IT HAPPENED ONE NIGHT:  Caredx, Inc. v. Natera, Inc.

A recent district court opinion clarified when a claimed diagnostic method is patent subject matter eligible.[1] Unfortunately, in this instance the patent owner Caredx failed to meet these requirements with its allegedly infringed patents.[2] Instead, the court granted Natera’s motion for summary judgment of patent invalidity, because there were no claimed non-conventional steps for detecting a donor’s genetic material during an organ transplant rejection.

All three of Caredx’s disputed patents disclosed methods for detecting an organ transplant rejection and by which physicians could assess rejection through blood tests instead of invasive biopsies. Instead, there were four overall steps to these claimed methods:

  • obtaining a sample containing the specifically required genetic material;
  • obtaining the transplant donor’s genetic profile;
  •  sequencing this donor genetic material; and
  •  quantifying the amount of this donor’s genetic material.

Under Alice and Mayo[3] diagnostic methods are not patent subject matter eligible if they merely claim detection of a natural phenomenon. Both Caredx and Natera agreed that the relationship between organ rejection and the donor’s specific type of genetic material was a naturally occurring phenomenon. Therefore, Caredx’s claims were patent subject matter eligible only with unconventional method steps.

Caredx’s patents explicitly disclosed that the claimed methods designated conventional

procedures.[4] However, Caredx’s position in the litigation was that the claimed methods were not conventional, and thereby Caredx squarely contradicted its own patent disclosures. The court concluded the patent disclosures were dispositive, because they comprised binding admissions that the methods exclusively comprised conventional steps.[5]  The court also concluded that new and useful steps were absent because there were only claimed standard detection techniques.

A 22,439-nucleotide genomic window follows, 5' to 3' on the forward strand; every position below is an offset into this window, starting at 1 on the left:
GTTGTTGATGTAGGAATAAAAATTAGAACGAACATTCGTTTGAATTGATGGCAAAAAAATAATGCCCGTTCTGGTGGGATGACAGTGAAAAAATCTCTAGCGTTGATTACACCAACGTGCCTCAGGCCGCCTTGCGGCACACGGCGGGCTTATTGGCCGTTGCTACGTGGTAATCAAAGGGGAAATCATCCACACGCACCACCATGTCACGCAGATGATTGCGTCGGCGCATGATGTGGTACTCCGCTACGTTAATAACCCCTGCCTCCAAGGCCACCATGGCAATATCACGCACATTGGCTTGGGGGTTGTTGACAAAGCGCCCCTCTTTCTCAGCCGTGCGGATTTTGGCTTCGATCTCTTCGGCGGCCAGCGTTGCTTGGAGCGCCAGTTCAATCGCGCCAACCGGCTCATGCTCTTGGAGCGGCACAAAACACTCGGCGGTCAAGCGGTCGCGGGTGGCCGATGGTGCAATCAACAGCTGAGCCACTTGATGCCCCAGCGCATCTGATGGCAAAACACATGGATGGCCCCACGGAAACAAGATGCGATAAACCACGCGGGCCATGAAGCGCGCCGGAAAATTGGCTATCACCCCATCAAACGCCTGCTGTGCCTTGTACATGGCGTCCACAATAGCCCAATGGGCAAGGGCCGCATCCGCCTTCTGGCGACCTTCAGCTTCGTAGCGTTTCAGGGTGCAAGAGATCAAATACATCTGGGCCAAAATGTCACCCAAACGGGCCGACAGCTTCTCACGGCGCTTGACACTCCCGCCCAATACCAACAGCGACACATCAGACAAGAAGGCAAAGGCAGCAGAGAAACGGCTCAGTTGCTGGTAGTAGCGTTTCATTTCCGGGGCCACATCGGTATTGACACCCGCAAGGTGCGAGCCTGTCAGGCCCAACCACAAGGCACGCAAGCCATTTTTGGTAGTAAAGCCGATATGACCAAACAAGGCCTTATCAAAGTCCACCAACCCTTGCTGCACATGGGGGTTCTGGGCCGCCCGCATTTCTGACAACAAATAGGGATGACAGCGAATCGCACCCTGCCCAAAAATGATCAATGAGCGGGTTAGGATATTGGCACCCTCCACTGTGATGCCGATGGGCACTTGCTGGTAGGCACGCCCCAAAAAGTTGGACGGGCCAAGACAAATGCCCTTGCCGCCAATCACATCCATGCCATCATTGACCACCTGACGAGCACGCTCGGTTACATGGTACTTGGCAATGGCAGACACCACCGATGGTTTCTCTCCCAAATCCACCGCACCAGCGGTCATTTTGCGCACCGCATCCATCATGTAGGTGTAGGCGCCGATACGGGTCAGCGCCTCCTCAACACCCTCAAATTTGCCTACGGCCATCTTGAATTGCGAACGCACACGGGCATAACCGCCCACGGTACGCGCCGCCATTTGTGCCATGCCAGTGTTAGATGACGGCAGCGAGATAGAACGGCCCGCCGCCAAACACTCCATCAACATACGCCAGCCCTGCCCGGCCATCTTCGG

Although it is tempting to exclusively claim conventional subject matter, this approach could backfire under a patent subject matter eligibility challenge. Instead, attorneys should foresee future validity challenges and draft the patent application accordingly, so the client need not rely upon patent language which does not squarely support its litigation position.[6]

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[1] See 35 U.S.C. 101.

[2] Caredx, Inc. et al. v. Natera, Inc. et al., 2021 U.S. Dist. LEXIS (D. Del. September 28, 2021)[hereinafter  Caredx].TheLeland Stanford Jr. University was also a plaintiff in the lawsuit.

[3] Alice Corp. Pty. v. CLS Bank International, 573 U.S. 208, 216 (2014) [ hereinafter Alice]; Mayo Collaborative Services v. Prometheus Laboratories, Inc., 566 U.S. 63, 79-80(2012) [hereinafter Mayo]. Under both decisions evaluation of patent subject matter eligibility comprises (i)Step 1: Whether the claim is directed to patent eligible subject matter; and if not (ii) Step 2: Is there a claim element which is sufficient to transform an unpatentable natural law, abstract idea or natural phenomenon into patentable applications thereof. In this instance the court concluded that the claimed diagnostic methods were directed to a natural phenomenon, i.e., the relationship between the donor DNA and organ rejection.

[4] According to the court, to support its litigation position Caredx misrepresented the patents’ content in numerous instances.

[5] Id. at 9.

[6] Id. at note 4 supra.


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